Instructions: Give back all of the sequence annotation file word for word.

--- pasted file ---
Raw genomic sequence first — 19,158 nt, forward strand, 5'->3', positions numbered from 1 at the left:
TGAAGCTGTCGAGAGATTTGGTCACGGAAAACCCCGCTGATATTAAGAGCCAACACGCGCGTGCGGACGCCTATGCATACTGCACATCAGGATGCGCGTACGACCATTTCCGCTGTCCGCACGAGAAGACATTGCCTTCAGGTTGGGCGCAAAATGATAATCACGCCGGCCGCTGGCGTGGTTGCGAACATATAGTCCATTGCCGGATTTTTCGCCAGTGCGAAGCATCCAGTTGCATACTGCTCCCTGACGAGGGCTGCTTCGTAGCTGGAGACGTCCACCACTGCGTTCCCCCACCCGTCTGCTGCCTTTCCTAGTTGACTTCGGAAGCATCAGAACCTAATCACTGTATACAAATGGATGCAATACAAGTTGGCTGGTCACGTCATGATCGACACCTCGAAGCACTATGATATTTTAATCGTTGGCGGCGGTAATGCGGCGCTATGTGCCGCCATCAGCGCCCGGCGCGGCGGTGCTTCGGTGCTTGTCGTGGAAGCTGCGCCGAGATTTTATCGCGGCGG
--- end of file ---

Raw genomic sequence first — 19,158 nt, forward strand, 5'->3', positions numbered from 1 at the left:
TGAAGCTGTCGAGAGATTTGGTCACGGAAAACCCCGCTGATATTAAGAGCCAACACGCGCGTGCGGACGCCTATGCATACTGCACATCAGGATGCGCGTACGACCATTTCCGCTGTCCGCACGAGAAGACATTGCCTTCAGGTTGGGCGCAAAATGATAATCACGCCGGCCGCTGGCGTGGTTGCGAACATATAGTCCATTGCCGGATTTTTCGCCAGTGCGAAGCATCCAGTTGCATACTGCTCCCTGACGAGGGCTGCTTCGTAGCTGGAGACGTCCACCACTGCGTTCCCCCACCCGTCTGCTGCCTTTCCTAGTTGACTTCGGAAGCATCAGAACCTAATCACTGTATACAAATGGATGCAATACAAGTTGGCTGGTCACGTCATGATCGACACCTCGAAGCACTATGATATTTTAATCGTTGGCGGCGGTAATGCGGCGCTATGTGCCGCCATCAGCGCCCGGCGCGGCGGTGCTTCGGTGCTTGTCGTGGAAGCTGCGCCGAGATTTTATCGCGGCGG